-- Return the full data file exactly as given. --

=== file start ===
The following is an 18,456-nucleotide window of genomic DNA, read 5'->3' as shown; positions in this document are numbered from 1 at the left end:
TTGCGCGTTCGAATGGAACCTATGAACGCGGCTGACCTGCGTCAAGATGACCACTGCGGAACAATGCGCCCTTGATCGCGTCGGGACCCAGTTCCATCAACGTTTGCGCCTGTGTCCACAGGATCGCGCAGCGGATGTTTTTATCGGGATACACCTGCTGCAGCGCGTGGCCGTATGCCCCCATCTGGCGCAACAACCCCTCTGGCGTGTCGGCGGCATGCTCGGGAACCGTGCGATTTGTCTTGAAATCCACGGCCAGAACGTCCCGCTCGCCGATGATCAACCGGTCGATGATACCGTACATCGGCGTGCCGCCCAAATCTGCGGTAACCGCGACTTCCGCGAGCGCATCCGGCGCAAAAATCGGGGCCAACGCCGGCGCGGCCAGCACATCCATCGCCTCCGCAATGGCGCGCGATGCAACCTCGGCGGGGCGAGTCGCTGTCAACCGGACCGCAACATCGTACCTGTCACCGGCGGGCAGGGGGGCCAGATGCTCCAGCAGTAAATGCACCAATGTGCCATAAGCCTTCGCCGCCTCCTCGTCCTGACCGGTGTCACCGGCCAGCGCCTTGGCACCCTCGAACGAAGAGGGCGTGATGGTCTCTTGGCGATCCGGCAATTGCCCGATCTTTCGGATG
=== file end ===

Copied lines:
The following is an 18,456-nucleotide window of genomic DNA, read 5'->3' as shown; positions in this document are numbered from 1 at the left end:
TTGCGCGTTCGAATGGAACCTATGAACGCGGCTGACCTGCGTCAAGATGACCACTGCGGAACAATGCGCCCTTGATCGCGTCGGGACCCAGTTCCATCAACGTTTGCGCCTGTGTCCACAGGATCGCGCAGCGGATGTTTTTATCGGGATACACCTGCTGCAGCGCGTGGCCGTATGCCCCCATCTGGCGCAACAACCCCTCTGGCGTGTCGGCGGCATGCTCGGGAACCGTGCGATTTGTCTTGAAATCCACGGCCAGAACGTCCCGCTCGCCGATGATCAACCGGTCGATGATACCGTACATCGGCGTGCCGCCCAAATCTGCGGTAACCGCGACTTCCGCGAGCGCATCCGGCGCAAAAATCGGGGCCAACGCCGGCGCGGCCAGCACATCCATCGCCTCCGCAATGGCGCGCGATGCAACCTCGGCGGGGCGAGTCGCTGTCAACCGGACCGCAACATCGTACCTGTCACCGGCGGGCAGGGGGGCCAGATGCTCCAGCAGTAAATGCACCAATGTGCCATAAGCCTTCGCCGCCTCCTCGTCCTGACCGGTGTCACCGGCCAGCGCCTTGGCACCCTCGAACGAAGAGGGCGTGATGGTCTCTTGGCGATCCGGCAATTGCCCGATCTTTCGGATG